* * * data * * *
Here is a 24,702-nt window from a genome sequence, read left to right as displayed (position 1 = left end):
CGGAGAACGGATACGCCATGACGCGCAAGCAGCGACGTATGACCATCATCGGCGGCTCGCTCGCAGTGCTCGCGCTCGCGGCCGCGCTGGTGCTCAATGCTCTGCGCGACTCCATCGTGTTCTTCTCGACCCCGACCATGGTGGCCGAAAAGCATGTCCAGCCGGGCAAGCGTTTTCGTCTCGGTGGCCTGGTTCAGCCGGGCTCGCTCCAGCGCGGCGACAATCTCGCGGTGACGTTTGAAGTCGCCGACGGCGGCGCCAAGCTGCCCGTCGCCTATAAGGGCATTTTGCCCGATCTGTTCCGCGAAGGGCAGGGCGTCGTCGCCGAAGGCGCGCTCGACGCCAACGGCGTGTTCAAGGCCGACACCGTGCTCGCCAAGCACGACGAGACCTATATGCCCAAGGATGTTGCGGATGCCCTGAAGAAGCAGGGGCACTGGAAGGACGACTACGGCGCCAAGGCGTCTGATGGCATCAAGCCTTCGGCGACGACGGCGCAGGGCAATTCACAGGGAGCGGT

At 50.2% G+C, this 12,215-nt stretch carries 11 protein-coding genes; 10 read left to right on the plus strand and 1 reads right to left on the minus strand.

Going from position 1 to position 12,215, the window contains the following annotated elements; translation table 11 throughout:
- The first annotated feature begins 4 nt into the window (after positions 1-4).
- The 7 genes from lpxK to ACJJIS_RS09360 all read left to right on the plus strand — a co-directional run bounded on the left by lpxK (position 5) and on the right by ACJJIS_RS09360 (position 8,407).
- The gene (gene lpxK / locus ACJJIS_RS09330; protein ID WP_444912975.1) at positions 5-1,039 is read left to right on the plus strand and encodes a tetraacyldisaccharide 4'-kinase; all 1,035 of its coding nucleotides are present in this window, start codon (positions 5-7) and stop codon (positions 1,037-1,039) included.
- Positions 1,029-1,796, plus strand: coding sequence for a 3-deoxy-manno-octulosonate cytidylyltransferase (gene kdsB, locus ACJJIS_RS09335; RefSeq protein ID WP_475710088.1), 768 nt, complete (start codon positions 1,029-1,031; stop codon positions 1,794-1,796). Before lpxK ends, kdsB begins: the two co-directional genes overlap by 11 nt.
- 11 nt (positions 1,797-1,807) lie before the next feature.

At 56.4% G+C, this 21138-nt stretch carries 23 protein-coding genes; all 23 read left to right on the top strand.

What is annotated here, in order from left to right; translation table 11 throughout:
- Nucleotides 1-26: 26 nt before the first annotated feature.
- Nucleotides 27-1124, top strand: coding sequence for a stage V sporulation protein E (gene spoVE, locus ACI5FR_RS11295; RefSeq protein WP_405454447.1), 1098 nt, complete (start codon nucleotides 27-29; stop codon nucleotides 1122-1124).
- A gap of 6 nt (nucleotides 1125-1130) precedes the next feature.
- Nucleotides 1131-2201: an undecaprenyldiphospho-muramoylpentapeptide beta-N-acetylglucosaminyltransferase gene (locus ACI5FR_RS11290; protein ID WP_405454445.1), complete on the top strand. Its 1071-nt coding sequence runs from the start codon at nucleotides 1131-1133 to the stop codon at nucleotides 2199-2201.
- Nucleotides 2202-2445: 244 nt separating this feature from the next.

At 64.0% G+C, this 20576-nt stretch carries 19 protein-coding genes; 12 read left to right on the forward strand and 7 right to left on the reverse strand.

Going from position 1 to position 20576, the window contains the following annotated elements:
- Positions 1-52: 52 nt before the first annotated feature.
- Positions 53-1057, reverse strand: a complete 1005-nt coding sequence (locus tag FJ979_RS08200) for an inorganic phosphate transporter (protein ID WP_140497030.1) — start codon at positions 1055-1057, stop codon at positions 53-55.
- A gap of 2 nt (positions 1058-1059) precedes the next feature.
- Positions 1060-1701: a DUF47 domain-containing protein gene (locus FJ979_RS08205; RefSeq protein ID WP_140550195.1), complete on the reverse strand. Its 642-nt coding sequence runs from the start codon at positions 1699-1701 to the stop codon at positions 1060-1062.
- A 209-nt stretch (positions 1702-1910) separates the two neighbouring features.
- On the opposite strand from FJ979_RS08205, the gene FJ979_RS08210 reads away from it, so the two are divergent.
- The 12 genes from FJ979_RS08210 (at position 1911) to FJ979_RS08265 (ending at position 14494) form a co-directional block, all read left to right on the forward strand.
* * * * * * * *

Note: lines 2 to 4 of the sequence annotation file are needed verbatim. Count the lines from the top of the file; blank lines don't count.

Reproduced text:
CGGAGAACGGATACGCCATGACGCGCAAGCAGCGACGTATGACCATCATCGGCGGCTCGCTCGCAGTGCTCGCGCTCGCGGCCGCGCTGGTGCTCAATGCTCTGCGCGACTCCATCGTGTTCTTCTCGACCCCGACCATGGTGGCCGAAAAGCATGTCCAGCCGGGCAAGCGTTTTCGTCTCGGTGGCCTGGTTCAGCCGGGCTCGCTCCAGCGCGGCGACAATCTCGCGGTGACGTTTGAAGTCGCCGACGGCGGCGCCAAGCTGCCCGTCGCCTATAAGGGCATTTTGCCCGATCTGTTCCGCGAAGGGCAGGGCGTCGTCGCCGAAGGCGCGCTCGACGCCAACGGCGTGTTCAAGGCCGACACCGTGCTCGCCAAGCACGACGAGACCTATATGCCCAAGGATGTTGCGGATGCCCTGAAGAAGCAGGGGCACTGGAAGGACGACTACGGCGCCAAGGCGTCTGATGGCATCAAGCCTTCGGCGACGACGGCGCAGGGCAATTCACAGGGAGCGGT

At 50.2% G+C, this 12,215-nt stretch carries 11 protein-coding genes; 10 read left to right on the plus strand and 1 reads right to left on the minus strand.

Going from position 1 to position 12,215, the window contains the following annotated elements; translation table 11 throughout: